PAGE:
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A former undercover agent explains what's behind the Waco biker gang shootout

The aftermath of the Waco shootout.
The aftermath of the Waco shootout.
AP Photo/Jerry Larson

A shootout between three rival biker gangs at a bar in Waco, Texas, on Sunday afternoon left at least nine gang members dead. Eighteen others were taken to the hospital with gunshot and stab wounds, the Associated Press reports.

Texas is an emerging battleground for outlaw motorcycle gangs, said Steve Cook, executive director of the Midwest Outlaw Motorcycle Gang Investigators Association. Next month, Cook, who works in law enforcement in Kansas City and worked undercover in a motorcycle gang in the early 2000s, was supposed to travel to Waco to hold a conference for local police.

Waco historically hasn't been a hot spot for gang rivalries, Cook said. In a 2013 national survey of law enforcement, Texas didn't show up as an area of intense gang activity. But in an interview Sunday night, Cook said he knew something was coming: "We were pretty certain that some kind of incident was on the horizon."

Outlaw motorcycle gangs are a small slice of gang activity in the US

Motorcycle clubs have been accused of lawlessness since at least 1947, when a Fourth of July motorcycle race in Hollister, California, got national attention for drunkenness and disorder and became the inspiration for the 1953 Marlon Brando movie The Wild One.

An enduring pattern was set: motorcycle gangs were both a perceived larger-than-life menace and an object of media fascination. The Hell's Angels were excoriated by the California attorney general in 1965 and infiltrated by gonzo journalist Hunter S. Thompson.

Violent motorcycle gangs call themselves the "1 percent" — a defiant reference to a (possibly apocryphal) statement from the American Motorcycle Association that 99 percent of motorcyclists are law-abiding. There are hundreds of motorcycle gangs in the US, but the Department of Justice considers eight national groups to be a serious threat.

The gangs, which originated in the US but have spread abroad, are best known for trafficking in drugs and sometimes people.

But they're a relatively small part of the American gang landscape. A 2013 survey from the National Gang Intelligence Center found that about 2.5 percent of gang members nationwide are in outlaw motorcycle gangs.

All the same, police consider them to be more threatening than their small numbers might suggest. About 10 percent of jurisdictions said they considered the motorcycle gangs a serious threat.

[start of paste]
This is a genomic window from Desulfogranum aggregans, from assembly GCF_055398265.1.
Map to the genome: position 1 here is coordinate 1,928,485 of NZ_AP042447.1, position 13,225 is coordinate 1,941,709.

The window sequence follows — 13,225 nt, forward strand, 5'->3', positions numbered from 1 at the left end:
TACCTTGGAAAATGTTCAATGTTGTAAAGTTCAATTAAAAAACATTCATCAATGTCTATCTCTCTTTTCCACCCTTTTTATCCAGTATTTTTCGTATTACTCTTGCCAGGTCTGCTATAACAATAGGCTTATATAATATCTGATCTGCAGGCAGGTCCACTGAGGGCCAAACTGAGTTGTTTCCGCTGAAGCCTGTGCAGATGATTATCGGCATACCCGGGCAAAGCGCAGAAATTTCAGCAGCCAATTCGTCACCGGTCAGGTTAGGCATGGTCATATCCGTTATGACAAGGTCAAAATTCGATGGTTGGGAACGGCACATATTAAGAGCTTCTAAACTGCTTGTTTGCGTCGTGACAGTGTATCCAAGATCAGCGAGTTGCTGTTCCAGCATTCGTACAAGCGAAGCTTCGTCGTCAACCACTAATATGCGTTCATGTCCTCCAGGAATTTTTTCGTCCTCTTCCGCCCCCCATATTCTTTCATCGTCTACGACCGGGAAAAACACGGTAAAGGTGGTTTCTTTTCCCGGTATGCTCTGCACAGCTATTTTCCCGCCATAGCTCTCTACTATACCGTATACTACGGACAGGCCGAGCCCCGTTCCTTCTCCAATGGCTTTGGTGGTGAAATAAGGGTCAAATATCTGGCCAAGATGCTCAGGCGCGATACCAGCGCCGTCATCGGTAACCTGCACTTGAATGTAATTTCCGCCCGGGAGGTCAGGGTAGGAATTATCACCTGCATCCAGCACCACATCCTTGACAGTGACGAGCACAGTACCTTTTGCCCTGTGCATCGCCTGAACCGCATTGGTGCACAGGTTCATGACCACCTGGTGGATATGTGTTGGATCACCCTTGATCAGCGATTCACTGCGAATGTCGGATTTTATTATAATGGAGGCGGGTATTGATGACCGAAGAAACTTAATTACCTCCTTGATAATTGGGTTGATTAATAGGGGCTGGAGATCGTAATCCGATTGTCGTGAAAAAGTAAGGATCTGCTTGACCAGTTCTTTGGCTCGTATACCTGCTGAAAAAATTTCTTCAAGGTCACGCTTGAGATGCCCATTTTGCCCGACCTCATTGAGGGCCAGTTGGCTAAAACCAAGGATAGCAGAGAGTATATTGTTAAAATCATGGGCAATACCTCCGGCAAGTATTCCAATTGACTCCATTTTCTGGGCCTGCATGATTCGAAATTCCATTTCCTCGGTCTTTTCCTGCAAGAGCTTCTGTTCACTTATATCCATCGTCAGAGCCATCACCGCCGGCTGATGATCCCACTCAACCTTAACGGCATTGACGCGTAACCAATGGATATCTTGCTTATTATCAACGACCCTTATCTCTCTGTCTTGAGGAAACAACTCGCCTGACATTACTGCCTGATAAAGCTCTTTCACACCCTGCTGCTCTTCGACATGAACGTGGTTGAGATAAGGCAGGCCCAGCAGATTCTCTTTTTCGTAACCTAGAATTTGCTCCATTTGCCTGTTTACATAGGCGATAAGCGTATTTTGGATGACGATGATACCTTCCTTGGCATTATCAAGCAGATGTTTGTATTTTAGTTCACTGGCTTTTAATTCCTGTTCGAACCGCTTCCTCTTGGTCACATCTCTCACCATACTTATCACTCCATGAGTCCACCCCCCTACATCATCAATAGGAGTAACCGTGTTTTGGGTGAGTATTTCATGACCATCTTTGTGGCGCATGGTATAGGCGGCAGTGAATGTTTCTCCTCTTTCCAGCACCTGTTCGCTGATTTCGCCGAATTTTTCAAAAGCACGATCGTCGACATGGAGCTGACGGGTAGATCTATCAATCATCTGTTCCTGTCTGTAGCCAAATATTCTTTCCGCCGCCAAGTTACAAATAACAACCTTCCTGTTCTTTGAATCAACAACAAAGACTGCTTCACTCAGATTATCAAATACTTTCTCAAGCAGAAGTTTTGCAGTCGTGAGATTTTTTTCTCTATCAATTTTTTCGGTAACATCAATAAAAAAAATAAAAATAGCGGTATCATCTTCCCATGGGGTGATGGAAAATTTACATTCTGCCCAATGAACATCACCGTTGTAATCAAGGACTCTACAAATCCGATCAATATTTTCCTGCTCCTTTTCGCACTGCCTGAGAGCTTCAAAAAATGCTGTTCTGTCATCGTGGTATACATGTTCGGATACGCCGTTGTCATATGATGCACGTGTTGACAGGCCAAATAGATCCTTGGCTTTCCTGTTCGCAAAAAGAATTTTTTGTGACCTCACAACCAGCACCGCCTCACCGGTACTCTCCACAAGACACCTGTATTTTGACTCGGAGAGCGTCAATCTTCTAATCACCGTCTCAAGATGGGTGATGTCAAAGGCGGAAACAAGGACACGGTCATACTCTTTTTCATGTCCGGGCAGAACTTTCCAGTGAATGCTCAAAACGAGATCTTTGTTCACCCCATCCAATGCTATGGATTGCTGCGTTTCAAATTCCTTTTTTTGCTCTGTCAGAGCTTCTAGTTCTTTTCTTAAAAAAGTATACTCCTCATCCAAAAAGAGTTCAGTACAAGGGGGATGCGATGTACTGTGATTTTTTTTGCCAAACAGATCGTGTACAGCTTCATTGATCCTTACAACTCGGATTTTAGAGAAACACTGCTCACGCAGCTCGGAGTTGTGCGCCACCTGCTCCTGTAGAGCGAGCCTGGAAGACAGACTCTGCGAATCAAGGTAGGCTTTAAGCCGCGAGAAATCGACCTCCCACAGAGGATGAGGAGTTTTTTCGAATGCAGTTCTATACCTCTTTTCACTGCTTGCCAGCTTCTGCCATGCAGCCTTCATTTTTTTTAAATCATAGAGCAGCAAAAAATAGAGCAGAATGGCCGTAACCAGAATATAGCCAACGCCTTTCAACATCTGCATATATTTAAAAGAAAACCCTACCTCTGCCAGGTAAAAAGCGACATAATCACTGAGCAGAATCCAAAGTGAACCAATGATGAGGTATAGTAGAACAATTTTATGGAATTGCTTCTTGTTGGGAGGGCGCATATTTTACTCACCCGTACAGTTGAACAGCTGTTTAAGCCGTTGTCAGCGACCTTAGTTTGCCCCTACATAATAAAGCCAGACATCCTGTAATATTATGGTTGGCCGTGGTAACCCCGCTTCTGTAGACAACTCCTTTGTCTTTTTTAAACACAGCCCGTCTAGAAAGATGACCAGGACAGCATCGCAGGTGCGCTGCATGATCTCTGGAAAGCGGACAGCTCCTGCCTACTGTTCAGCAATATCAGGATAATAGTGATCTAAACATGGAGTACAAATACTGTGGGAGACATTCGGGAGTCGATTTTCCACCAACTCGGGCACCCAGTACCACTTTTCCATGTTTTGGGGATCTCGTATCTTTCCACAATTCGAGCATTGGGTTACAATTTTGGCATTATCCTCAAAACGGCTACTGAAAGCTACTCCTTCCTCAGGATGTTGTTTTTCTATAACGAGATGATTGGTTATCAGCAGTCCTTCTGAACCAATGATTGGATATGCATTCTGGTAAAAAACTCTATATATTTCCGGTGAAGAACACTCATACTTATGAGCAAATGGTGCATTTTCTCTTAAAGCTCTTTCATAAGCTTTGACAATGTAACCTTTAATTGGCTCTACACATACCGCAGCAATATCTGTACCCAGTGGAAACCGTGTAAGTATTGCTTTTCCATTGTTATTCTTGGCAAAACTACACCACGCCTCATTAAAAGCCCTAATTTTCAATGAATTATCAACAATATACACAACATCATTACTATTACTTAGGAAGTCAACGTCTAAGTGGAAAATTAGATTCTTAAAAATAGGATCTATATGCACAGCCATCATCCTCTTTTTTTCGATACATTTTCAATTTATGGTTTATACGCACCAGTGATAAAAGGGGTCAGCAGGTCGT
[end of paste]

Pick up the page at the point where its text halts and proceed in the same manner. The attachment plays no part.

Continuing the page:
Motorcycle gang data, from the FBI's 2013 gang report

Javier Zarracina

Javier Zarracina

Source: FBI

Cook thinks that law enforcement should be more concerned. "I think a lot of people just don’t take these guys seriously," he says. "They just look at them and say they’re bikers and they ride motorcycles and they’re tattooed and they’re dirty, and that’s the end of it."

But he calls them domestic terrorists. "They can pretend like they’re these fraternal organizations," he said. "I can’t tell you the last time the Kiwanis and the Shriners had a shootout at a public venue."

The Department of Justice portrays the gangs as the Mafia on motorcycles, saying they traffic in cocaine, methamphetamine, and prescription drugs: in Indianapolis in 2013, federal agents arrested 42 members of the Outlaws gang on charges that included drug trafficking, extortion, and money laundering.

Clashes occur when biker gangs fight over territory

A nine-year battle in Canada between rival gangs, known as the Quebec Biker Wars, left 160 people dead. In California in 2010, biker gangs fought over who would control a Starbucks in Santa Cruz, which led to gang members hitting each other with hammers in the parking lot.

Cook said Texas hasn't historically been a hot spot for this kind of battle – at least, no more than anywhere else. But he said he'd seen signs that a confrontation was coming. Texas, he said, has historically been controlled by the Bandidos, one of the largest outlaw motorcycle gangs in the US.

At least five motorcycle gangs comprising 150 members were meeting at the Twin Peaks bar and restaurant in Waco to discuss recruitment. Local officials haven't yet said which gangs were involved in the shooting.

The Cossacks, a local Texas gang, had been challenging the Bandidos' dominance, including discussing a possible alliance with the Hell's Angels, a rival of the Bandidos, Cook said.

The biggest provocation came when the Cossacks began wearing a Texas patch on their clothing – "basically a slap in the face to the Bandidos," said Cook, who says he was an undercover investigator of the Bandidos and some of their support groups.

"We knew the tensions with the Cossacks were as high as they'd ever been," he said. "I don’t think anybody could have forecast it to the degree that it happened."